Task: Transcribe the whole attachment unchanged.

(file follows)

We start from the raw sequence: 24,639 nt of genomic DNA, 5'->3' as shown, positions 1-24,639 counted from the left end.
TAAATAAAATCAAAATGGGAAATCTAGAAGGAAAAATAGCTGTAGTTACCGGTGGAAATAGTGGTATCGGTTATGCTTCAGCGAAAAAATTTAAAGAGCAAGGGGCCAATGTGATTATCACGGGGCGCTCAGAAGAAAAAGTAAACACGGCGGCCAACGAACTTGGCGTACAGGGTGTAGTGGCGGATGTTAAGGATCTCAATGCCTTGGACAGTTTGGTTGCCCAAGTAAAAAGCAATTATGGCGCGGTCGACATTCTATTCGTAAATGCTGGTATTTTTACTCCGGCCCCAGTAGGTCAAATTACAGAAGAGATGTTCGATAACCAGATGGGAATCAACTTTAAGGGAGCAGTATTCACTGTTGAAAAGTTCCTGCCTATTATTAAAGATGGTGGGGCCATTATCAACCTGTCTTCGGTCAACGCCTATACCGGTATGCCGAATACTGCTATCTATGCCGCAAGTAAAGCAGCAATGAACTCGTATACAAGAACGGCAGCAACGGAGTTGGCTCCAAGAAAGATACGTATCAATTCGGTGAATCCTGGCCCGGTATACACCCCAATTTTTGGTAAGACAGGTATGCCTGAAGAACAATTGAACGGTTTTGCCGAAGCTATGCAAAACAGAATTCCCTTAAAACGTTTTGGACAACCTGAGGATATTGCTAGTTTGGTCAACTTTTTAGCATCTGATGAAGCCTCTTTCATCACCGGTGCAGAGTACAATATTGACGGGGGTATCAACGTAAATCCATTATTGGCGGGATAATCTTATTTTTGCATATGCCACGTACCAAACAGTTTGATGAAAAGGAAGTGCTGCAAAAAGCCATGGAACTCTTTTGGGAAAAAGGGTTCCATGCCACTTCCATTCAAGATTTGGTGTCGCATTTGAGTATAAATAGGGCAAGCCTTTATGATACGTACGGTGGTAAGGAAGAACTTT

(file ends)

We start from the raw sequence: 24,639 nt of genomic DNA, 5'->3' as shown, positions 1-24,639 counted from the left end.
TAAATAAAATCAAAATGGGAAATCTAGAAGGAAAAATAGCTGTAGTTACCGGTGGAAATAGTGGTATCGGTTATGCTTCAGCGAAAAAATTTAAAGAGCAAGGGGCCAATGTGATTATCACGGGGCGCTCAGAAGAAAAAGTAAACACGGCGGCCAACGAACTTGGCGTACAGGGTGTAGTGGCGGATGTTAAGGATCTCAATGCCTTGGACAGTTTGGTTGCCCAAGTAAAAAGCAATTATGGCGCGGTCGACATTCTATTCGTAAATGCTGGTATTTTTACTCCGGCCCCAGTAGGTCAAATTACAGAAGAGATGTTCGATAACCAGATGGGAATCAACTTTAAGGGAGCAGTATTCACTGTTGAAAAGTTCCTGCCTATTATTAAAGATGGTGGGGCCATTATCAACCTGTCTTCGGTCAACGCCTATACCGGTATGCCGAATACTGCTATCTATGCCGCAAGTAAAGCAGCAATGAACTCGTATACAAGAACGGCAGCAACGGAGTTGGCTCCAAGAAAGATACGTATCAATTCGGTGAATCCTGGCCCGGTATACACCCCAATTTTTGGTAAGACAGGTATGCCTGAAGAACAATTGAACGGTTTTGCCGAAGCTATGCAAAACAGAATTCCCTTAAAACGTTTTGGACAACCTGAGGATATTGCTAGTTTGGTCAACTTTTTAGCATCTGATGAAGCCTCTTTCATCACCGGTGCAGAGTACAATATTGACGGGGGTATCAACGTAAATCCATTATTGGCGGGATAATCTTATTTTTGCATATGCCACGTACCAAACAGTTTGATGAAAAGGAAGTGCTGCAAAAAGCCATGGAACTCTTTTGGGAAAAAGGGTTCCATGCCACTTCCATTCAAGATTTGGTGTCGCATTTGAGTATAAATAGGGCAAGCCTTTATGATACGTACGGTGGTAAGGAAGAACTTT